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Anime Review: Mobile Suit Gundam ZZ


Mobile Suit Gundam ZZ is one of the Universal Century Gundam series that had yet to receive a US release. Bandai Entertainment USA had announced a US release prior to them shutting their doors several years ago, but now that RightStuf has been working to bring out various Gundam series to the US, which means that fans here can finally take a look at the show legally.

As a head’s up, there are some spoilers for the show here, but I’m going to work to keep them to a minimum. There will be some heavy spoilers for Gundam Zeta, which are somewhat essential due to how the show starts. Continue reading → Anime Review: Mobile Suit Gundam ZZ

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Anime Review: Ouran High School Host Club


Anime comedies, are absolutely willing to get self-referential, in some cases going full parody. Now, you can get a bad parody by shoving random jokes and references into the work because they can (the Seltzer & Friedberg films), or come from a place where you actively hate and dislike the genre they are satirizing, and in turn can end up creating works which are poor examples of that genre.

By comparison, the best parodies are those which are also good examples of the work in question, and such is the case with Ouran High School Host Club. Continue reading → Anime Review: Ouran High School Host Club

Anime Review: Moyashimon (Seasons 1 & 2)


When it comes to manga about various real-world topics, there is an educational element to the work, but it’s usually ancillary to the main thrust of the story. Hajime No Ippo/Fighting Spirit is a boxing manga, and Hikaru No Go is a Go manga, and both use elements of their actual sports or games in the narrative of the story itself, but the sport and game in question are secondary to the actual thrust of the story from the very beginning.

There are a few manga which take the opposite tack – put the main thrust of the story on the thing they’re talking about, and then will bring in other plots to give additional structure of the story. On the seinen side there is Drops of God, which is primarily a manga about wine, but which incorporates side plots to keep things from getting monotonous – and there’s also the show I’m reviewing – Moyashimon. Continue reading → Anime Review: Moyashimon (Seasons 1 & 2)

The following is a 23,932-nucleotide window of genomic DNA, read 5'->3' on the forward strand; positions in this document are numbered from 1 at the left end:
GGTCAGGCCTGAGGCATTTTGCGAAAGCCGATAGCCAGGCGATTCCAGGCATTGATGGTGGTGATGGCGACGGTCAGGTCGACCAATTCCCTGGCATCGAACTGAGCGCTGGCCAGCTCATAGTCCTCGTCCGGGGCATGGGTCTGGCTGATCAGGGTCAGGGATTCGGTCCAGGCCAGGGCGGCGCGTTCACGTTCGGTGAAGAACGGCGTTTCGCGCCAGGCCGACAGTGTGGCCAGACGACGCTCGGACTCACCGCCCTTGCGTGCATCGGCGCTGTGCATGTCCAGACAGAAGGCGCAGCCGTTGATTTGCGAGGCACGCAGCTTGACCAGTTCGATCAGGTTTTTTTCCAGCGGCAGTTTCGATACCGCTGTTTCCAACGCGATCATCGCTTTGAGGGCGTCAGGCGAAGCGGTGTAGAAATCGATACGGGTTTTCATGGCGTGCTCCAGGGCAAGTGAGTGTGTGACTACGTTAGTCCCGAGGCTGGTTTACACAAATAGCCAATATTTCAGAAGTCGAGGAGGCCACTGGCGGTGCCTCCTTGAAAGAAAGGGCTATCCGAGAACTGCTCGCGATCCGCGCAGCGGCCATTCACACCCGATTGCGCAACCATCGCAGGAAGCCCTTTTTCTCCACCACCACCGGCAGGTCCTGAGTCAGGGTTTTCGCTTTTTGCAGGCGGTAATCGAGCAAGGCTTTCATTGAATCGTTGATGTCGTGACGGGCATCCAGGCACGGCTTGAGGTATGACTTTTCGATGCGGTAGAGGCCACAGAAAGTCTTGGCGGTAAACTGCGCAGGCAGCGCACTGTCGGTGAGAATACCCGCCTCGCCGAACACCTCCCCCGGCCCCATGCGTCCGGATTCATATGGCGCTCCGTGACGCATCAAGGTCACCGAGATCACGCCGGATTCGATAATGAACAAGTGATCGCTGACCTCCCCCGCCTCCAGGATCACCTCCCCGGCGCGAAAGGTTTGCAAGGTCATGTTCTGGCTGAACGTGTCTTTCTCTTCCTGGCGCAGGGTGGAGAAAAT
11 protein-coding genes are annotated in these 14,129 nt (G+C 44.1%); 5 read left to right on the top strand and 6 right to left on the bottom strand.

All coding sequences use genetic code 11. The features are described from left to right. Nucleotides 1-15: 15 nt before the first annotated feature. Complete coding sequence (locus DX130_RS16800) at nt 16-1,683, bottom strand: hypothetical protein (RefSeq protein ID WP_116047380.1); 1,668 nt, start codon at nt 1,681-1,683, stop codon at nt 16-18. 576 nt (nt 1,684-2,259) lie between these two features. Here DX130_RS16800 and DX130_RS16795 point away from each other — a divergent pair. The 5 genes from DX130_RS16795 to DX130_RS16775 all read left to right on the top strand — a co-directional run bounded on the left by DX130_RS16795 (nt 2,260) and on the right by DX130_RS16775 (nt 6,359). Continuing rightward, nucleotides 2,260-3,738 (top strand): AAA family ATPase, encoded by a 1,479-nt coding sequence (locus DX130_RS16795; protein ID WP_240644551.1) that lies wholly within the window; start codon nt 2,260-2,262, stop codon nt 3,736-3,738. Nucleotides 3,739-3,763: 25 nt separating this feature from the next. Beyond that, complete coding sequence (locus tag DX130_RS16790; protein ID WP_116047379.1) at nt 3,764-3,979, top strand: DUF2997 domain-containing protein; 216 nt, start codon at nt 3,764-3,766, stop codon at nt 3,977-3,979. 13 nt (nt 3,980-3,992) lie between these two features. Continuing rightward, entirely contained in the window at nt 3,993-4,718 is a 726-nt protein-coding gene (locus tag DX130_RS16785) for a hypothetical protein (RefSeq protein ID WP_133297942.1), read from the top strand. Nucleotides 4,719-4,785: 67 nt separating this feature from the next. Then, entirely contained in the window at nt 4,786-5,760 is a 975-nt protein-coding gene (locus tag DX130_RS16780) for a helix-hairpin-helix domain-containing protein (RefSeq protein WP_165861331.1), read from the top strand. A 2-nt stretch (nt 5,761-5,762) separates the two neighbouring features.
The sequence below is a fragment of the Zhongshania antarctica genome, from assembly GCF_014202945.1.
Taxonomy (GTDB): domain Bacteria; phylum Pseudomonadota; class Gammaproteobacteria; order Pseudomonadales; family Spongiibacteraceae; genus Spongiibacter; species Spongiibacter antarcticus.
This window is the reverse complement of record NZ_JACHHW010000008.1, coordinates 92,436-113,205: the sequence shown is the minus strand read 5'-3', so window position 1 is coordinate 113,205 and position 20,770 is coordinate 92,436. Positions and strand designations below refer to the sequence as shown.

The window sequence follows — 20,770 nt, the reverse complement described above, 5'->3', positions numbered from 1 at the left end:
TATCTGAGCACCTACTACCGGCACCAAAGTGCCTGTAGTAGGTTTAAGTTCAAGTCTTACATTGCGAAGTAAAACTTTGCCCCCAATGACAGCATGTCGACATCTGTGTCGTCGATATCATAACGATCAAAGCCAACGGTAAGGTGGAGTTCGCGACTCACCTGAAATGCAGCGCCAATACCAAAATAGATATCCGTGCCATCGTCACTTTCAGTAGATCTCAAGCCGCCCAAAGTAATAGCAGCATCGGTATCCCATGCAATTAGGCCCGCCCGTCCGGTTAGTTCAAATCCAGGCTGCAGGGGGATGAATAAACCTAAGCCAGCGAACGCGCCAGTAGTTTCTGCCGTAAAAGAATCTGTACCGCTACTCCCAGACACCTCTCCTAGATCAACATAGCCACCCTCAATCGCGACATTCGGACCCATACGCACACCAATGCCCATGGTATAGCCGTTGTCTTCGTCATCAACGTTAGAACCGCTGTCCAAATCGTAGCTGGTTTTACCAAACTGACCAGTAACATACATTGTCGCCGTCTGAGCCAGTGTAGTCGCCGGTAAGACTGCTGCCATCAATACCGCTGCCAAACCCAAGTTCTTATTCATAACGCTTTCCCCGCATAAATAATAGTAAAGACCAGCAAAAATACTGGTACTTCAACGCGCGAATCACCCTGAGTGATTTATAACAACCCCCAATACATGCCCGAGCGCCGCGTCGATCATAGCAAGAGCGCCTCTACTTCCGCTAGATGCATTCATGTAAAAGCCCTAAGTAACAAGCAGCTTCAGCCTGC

Anime Review: Genius Party & Genius Party Beyond


Genius Party & Genius Party Beyond are a pair of anthology films from Studio 3°C. Anime anthology films often open up a lot of opportunities for experimentation and exploration of the craft, and Studio 3°C in particular is a studio who likes to nurture this degree of experimentation. I’ll be discussing both of the two films together, as the films were originally planned to be released together. Continue reading → Anime Review: Genius Party & Genius Party Beyond

Anime Review: Space Pirate Captain Harlock (1978)


I’m something of a fan of Leiji Matsumoto’s work, and particularly the character of Captain Harlock. Harlock made his first appearance as a supporting character in Matsumoto’s other major series from the 1970s – Galaxy Express 999. However, he was popular enough to get his own series in its own separate continuity in 1978. I figured I might as well give my thoughts on the show. Continue reading → Anime Review: Space Pirate Captain Harlock (1978)

Anime Review: Dallos


Dallos is an anime that reminds me a lot of what got me into anime in the first place. I came into anime as a fan of science fiction and fantasy, and I came in through OVAs and films like AkiraDemon City Shinjuku, Ghost in the Shell, and Record of Lodoss War. So, when I found out that Dallos, an anime considered to be the first OVA (or one of the first alongside the Cream Lemon series), and which was directed by Mamoru Oshii (who also directed Ghost in the Shell and Angel’s Egg – which I’ve previously reviewed), had been licensed by Discotek Media, and later made available for streaming on Crunchyroll, I put it on my to-watch list. Continue reading → Anime Review: Dallos

Anime Review: Bodacious Space Pirates – Abyss of Hyperspace


Bodacious Space Pirates was a show, back from 2012, which was a fantastic anime series, which had all the fun of old-school Juvenile SF, but without the problematic elements that those works often run into (and the problematic elements from some contemporary SF). However, the end of the series left me hoping for more, and in 2014, a film sequel to the series came out, subtitled Abyss of Hyperspace, with US release coming later in 2016. At long last, I’ve finally had a chance to watch it, so it’s time to give my thoughts. Continue reading → Anime Review: Bodacious Space Pirates – Abyss of Hyperspace

Anime Review: Soul Eater


Shounen fight anime and manga, in the past few decades, has developed a very definite style from Dragonball (and Dragonball Z) on – no matter the tone, the series tend to have a bright color palette for both characters and for the overall visual style of the series. Things might get dark and stormy in bits with narrative and tonal weight, but the colors for the characters themselves will maintain that color. You’re never going to see Naruto, for example, putting on an all black traditional ninja outfit for a really serious or dramatic mission. This gives Soul Eater a visual edge that really makes it stand out from the pack. Continue reading → Anime Review: Soul Eater